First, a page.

Appropriate analytical methods are essential to the success of cleaning validation. They need to be able to adequately detect
the residues of concern. Table VI summarizes the key considerations that apply to some of the most common analytical methods
in cleaning validation. Specific analytical methods (e.g., high-performance liquid chromatography and ELISA) measure a certain
residue in the presence of expected interferences. Interferences may include degradation products and related substances,
excipients, cleaning agents, and cleaning agent byproducts. In contrast, nonspecific analytical methods (such as TOC, Bradford,
conductivity, and visual inspection) measure a general property, such as conductivity or TOC, which could result from various
analytes or sources.
Cleaning-validation protocols, like process-validation protocols, should include purpose, scope, responsibilities, applicable
products and equipment, cleaning standard operating procedures, acceptance criteria, and a requirement for a final report.
Key technical elements include residue limits, sampling procedures and analytical methods.
MASTER PLANNING FOR CLEANING VALIDATION
The master plan for cleaning validation should provide a description of responsibilities and activities for the planning and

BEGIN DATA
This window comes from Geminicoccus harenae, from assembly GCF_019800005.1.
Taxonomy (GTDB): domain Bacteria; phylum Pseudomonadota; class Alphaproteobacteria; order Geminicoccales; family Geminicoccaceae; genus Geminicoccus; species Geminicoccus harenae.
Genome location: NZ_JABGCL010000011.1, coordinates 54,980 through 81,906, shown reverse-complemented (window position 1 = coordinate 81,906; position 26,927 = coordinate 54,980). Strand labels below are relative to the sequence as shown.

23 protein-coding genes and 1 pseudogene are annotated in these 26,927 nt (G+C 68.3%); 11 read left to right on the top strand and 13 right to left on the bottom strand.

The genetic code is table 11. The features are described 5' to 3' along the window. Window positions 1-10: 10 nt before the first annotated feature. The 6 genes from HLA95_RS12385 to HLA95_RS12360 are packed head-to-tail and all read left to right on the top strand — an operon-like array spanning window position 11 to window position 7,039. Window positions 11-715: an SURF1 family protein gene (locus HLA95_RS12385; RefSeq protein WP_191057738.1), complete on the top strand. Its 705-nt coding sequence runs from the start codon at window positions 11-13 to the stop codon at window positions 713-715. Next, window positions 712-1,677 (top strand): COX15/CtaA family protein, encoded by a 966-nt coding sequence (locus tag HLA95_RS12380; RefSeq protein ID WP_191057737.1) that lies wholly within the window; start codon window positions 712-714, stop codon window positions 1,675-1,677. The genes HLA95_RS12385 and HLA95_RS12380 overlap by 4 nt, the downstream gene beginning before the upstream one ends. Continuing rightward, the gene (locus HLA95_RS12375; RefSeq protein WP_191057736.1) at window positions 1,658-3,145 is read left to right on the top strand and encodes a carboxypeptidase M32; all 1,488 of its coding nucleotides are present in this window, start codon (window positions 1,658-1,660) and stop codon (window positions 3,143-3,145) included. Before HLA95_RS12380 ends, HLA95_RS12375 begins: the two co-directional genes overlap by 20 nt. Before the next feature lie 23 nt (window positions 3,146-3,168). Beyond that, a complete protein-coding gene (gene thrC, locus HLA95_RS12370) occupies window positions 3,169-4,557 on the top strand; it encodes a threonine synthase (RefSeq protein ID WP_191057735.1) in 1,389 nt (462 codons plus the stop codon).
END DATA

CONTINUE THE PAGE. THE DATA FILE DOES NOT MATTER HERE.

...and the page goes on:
execution of cleaning validation. It should describe the overall plan, rationale, and methodology for cleaning validation.
The plan should provide a high-level description of the cleaning-validation philosophy and strategy that will support the
validation activities performed at the site. Detailed procedures for how cleaning validation is executed should be included
in individual protocols. The plan will define the efforts required to ensure that the cleaning program complies with current
good manufacturing practices. The validation activities are documented according to the requirements of the plan to provide
sufficient scientific rationale to assess the suitability of the cleaning program to consistently clean equipment to the required